Part of Gladwell’s argument is that protesters are motivated by strong ties with other activists and people around them, while the weak ties of social media acquaintances do not motivate the actions of protesters. The Greensboro sit-in was a particularly good example of how strong ties can lead to action.
We also discussed why social media gets so much credit for igniting protests, focusing on The Arab Spring and The Occupy Movements as examples. Protesters in the Philippines, Spain and Moldova have effectively used social media that led to successful outcomes. Users are able to post meeting times and places as well as provide timely updates to other followers. These examples show the power of social media to bring mass audiences together to fight the cause. High risk activism, such as these examples, require strong ties, hierarchy and power structure.
On the other hand, government is also using social media and therefore protests such as Belarus in 2006 and Iran in 2009 backfired on the users. In fact there also seems to be a website that is dedicated to how the government should implement social media!
The online activism does not guarantee a successful revolution. We also touched on the idea of “slacktivism” which seems to be a major critique of using social media for activism.
After we discussed activism and social media, we looked at P.O.S.T or people, objectives, strategies and technology, and how we use this to create our social media plan for our clients.
What are strong ties in comparison to weak ties? #J412ssm
“The Internet lets us exploit the power of…connections…But weak ties seldom lead to high-risk activism”-Mark Granovetter #j412ssm
Requirements of high-risk activism: strong ties, hierarchy, and power structure #J412ssm
#J412ssm social media gets credit for propelling activism movements because it’s new, fast and reaches an incredibly large audience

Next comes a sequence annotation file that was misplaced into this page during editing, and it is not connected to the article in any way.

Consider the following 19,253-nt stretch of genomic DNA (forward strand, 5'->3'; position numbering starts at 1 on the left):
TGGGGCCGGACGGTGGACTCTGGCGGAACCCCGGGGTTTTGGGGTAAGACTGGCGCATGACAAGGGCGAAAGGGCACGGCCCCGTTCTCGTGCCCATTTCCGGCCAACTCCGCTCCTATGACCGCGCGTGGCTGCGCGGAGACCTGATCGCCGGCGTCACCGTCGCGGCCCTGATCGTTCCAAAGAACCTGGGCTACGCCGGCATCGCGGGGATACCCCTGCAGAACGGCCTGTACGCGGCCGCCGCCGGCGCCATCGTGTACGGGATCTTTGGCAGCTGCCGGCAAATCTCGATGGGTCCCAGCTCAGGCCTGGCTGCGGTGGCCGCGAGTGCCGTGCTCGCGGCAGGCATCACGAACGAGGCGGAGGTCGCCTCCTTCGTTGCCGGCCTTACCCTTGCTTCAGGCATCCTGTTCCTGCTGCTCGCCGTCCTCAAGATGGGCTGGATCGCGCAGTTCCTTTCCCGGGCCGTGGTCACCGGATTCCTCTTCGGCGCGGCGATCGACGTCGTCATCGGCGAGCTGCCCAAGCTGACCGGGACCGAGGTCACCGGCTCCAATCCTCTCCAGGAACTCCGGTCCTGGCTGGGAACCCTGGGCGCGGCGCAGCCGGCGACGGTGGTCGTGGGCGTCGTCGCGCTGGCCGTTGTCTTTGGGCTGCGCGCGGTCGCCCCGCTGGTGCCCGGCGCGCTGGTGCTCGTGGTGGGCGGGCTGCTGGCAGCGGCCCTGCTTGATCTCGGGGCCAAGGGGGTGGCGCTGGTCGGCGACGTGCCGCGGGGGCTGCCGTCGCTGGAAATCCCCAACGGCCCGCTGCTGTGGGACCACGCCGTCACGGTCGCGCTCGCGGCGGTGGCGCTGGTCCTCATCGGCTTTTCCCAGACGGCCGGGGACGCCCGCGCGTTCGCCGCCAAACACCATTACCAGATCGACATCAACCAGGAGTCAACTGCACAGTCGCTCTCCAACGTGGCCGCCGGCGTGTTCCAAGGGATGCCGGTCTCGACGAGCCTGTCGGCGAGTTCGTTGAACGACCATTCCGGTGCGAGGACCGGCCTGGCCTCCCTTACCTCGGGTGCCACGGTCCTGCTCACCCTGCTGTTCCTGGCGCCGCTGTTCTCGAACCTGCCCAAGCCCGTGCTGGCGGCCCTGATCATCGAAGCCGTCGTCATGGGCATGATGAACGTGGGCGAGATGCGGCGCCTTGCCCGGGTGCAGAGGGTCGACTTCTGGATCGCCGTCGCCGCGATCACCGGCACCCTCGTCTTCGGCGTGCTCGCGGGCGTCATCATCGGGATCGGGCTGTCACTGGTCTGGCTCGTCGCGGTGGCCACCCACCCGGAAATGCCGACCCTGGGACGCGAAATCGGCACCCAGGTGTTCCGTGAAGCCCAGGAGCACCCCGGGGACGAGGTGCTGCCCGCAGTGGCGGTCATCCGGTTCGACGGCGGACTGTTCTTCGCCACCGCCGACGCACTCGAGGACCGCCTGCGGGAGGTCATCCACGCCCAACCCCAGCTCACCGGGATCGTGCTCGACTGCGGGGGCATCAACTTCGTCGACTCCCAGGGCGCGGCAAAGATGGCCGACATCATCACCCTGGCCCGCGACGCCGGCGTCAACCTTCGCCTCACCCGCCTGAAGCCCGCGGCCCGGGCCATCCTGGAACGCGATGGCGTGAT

“Technology facilities consumers more and more. Positively and negatively.” #J412ssm
Thanks to Twitter, events like the death of Osama Bin Laden news travels very fast. One of the many perks of social media. #J412ssm
Social Media doesn’t guarantee a successful protest. #J412ssm
Did the occupy movements take full advantage of social media or did participation drop off? #J412ssm
The ability to rally thousands of people down to the streets in one day is really difficult to do without social media #j412ssm
How would the use of social media change if it was controlled? #J412ssm
The Conservative Dilemma: idea that political and nonpolitical speech are not mutually exclusive #j412ssm
Do you think that social media is good for slacktivism or for actual activism? #j412ssm
Could you imagine “social media” being a dated term… what else would it be called? #j412ssm
#J412ssm Remember that platforms are generic. How will you tailor them to your specific organization?
A complete transcript of the live Twitter chat from Monday’s class can be found here. http://searchhash.com/index.php?q=%23J412ssm&start=2%2F27%2F2012&end=2%2F27%2F2012